The Seven Basic Plots – Writing A Story

In his excellent book The Seven Basic Plots Christopher Booker looks at the composition of stories. He identifies the seven basic plots as; Overcoming The Monster, Rags To Riches, The Quest, Voyage And Return, Comedy, Tragedy and Rebirth. These are the basic building blocks of stories.

Some of the epic stories of our times combine many or all of the plots. For a story to gain depth and substance it needs to have several plots running alongside. Star Wars, for example, contains all of the plots. Some are more obvious than others, for example The Quest and Voyage And Return. Comedy is evident throughout, particularly in the character of C3PO.

Jaws is clearly Overcoming The Monster and The Quest. There are subtle plots in the film as well. Brody, the city cop who moves to the country for a quieter life is in awe of Quint, the shark hunter. In the early stages of The Quest he feels out of his depth and yet he survives and eventually overcomes The Monster. His joyous celebration is the start of his Rebirth as a hero. Steven Spielberg is a master of the basic plots.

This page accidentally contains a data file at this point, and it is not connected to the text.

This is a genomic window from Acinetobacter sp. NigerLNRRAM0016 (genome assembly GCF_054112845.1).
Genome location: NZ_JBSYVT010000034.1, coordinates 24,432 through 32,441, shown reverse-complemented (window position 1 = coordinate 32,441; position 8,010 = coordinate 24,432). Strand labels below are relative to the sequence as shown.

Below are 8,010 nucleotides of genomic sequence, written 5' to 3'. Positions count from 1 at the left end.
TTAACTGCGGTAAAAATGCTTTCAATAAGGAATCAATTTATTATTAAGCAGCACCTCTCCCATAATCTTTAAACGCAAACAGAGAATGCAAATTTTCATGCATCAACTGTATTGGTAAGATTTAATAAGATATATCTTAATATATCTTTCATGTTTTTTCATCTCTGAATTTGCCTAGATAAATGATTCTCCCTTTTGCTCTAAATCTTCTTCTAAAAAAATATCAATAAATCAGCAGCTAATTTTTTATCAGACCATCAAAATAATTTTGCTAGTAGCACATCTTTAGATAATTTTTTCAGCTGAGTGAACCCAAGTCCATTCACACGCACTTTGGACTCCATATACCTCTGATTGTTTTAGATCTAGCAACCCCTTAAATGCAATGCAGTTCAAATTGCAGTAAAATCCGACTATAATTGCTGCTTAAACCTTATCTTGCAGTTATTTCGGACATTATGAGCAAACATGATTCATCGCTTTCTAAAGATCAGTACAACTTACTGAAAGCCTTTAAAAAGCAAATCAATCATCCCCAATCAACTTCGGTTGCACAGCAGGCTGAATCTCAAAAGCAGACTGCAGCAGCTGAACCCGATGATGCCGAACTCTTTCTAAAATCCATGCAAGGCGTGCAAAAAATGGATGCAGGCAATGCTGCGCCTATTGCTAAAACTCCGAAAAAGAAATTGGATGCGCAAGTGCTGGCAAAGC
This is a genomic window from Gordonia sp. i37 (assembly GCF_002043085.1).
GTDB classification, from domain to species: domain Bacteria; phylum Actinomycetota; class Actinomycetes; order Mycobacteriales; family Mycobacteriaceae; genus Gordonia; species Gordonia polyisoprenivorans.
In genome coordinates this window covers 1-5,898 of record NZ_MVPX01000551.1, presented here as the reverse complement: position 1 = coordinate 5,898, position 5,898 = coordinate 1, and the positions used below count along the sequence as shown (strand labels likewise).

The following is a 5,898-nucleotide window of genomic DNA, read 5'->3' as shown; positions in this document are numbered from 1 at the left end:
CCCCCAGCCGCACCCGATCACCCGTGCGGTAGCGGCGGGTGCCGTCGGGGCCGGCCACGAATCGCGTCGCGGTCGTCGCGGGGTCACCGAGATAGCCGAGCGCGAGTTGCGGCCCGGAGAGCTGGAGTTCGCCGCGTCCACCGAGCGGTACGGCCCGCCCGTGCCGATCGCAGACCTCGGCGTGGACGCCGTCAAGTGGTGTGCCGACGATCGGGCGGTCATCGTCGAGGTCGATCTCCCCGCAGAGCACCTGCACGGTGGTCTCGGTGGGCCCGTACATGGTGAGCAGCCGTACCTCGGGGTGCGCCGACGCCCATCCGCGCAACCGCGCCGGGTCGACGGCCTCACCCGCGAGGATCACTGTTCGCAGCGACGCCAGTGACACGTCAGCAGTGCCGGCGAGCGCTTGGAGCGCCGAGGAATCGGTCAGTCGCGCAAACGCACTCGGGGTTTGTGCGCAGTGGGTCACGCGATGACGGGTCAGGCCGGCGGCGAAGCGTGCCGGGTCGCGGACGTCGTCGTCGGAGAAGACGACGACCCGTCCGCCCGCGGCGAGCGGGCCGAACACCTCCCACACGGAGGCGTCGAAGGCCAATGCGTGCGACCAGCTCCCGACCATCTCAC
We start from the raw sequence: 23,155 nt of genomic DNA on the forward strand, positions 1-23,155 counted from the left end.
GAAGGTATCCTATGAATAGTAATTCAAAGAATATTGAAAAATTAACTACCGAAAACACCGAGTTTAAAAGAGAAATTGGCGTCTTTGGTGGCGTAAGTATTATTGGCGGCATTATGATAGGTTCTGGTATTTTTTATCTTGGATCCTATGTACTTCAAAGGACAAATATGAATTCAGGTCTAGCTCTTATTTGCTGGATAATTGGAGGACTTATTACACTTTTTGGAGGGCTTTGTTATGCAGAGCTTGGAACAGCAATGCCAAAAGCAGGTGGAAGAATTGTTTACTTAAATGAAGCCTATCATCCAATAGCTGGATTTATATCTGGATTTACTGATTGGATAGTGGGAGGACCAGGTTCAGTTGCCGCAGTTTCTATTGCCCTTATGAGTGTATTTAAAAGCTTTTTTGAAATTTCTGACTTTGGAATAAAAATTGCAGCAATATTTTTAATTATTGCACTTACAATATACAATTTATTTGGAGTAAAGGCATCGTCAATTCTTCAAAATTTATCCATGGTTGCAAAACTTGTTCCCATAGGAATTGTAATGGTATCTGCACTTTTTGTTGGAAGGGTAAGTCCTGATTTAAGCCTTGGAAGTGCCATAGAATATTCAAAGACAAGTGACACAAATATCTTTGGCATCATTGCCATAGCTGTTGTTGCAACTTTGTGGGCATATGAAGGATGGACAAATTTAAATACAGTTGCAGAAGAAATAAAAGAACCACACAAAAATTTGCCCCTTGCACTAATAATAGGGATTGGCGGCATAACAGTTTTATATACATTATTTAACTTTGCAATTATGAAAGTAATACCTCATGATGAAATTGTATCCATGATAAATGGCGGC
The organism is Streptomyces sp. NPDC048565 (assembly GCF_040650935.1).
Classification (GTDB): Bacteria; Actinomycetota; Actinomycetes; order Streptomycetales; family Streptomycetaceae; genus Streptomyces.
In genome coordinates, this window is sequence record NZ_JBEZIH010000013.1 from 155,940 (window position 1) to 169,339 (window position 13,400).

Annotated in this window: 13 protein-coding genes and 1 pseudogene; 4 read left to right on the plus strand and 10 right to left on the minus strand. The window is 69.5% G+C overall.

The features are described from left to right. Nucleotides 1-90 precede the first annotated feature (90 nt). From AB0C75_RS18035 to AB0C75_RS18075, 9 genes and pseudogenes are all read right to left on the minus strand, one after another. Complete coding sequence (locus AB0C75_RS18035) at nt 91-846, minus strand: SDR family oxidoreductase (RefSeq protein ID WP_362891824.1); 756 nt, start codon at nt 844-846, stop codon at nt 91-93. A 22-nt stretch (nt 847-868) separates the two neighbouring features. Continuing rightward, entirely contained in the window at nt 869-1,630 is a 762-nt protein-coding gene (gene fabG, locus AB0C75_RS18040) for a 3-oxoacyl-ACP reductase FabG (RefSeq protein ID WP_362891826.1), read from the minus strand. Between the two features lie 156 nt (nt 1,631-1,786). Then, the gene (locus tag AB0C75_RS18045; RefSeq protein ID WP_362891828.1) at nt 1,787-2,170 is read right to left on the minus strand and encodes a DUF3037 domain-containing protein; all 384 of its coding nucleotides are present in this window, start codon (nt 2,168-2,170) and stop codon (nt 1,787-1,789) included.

The writing plot for this blog is to choose several plots and have them running alongside each other. Develop them in the first part of your story, show how they connect in the middle and bring them all together for the end.

What stories come to your mind when you think of The Seven Basic Plots?



Filed under murder mystery, Writing

9 responses to “The Seven Basic Plots – Writing A Story

  1. Interesting topic James , I am off to explore The seven basic plots.

  2. Seven basic plots. Concise. Off to follow Steven in the exploration.

    • James Coakes

      Thanks Ellen. I should add that, as with many attempts to summarise, I’m trying to encourage people to follow a route of research rather than to say ‘here’s the subject of plots summed up in a few words’. It’s an endlessly fascinating subject and Christopher Brooker gives it a much more satisfying 700 plus pages.

  3. I am a novice blogger and column writer, never written fictional stories and never researched how you do that. This was very enlightening. TYVM!

  4. Comedy as a plot? It’s more of a genre…

  5. Very interesting. I have a book called 20 master plots by Ronald Tobias which includes these and also plots like Revenge, Escape, The Riddle and Underdog. I think some of these are ‘sub plots’ rather than grand story themes though.

    It’s a fascinating subject and you always look at films in a different light once you understand it. It’s like learning to read music.

  6. Aspiring author

    I simply wish to offer you a huge thumbs up for your excellent info you have on this blog. I’m an aspiring writer and the information has been extremely helpful.

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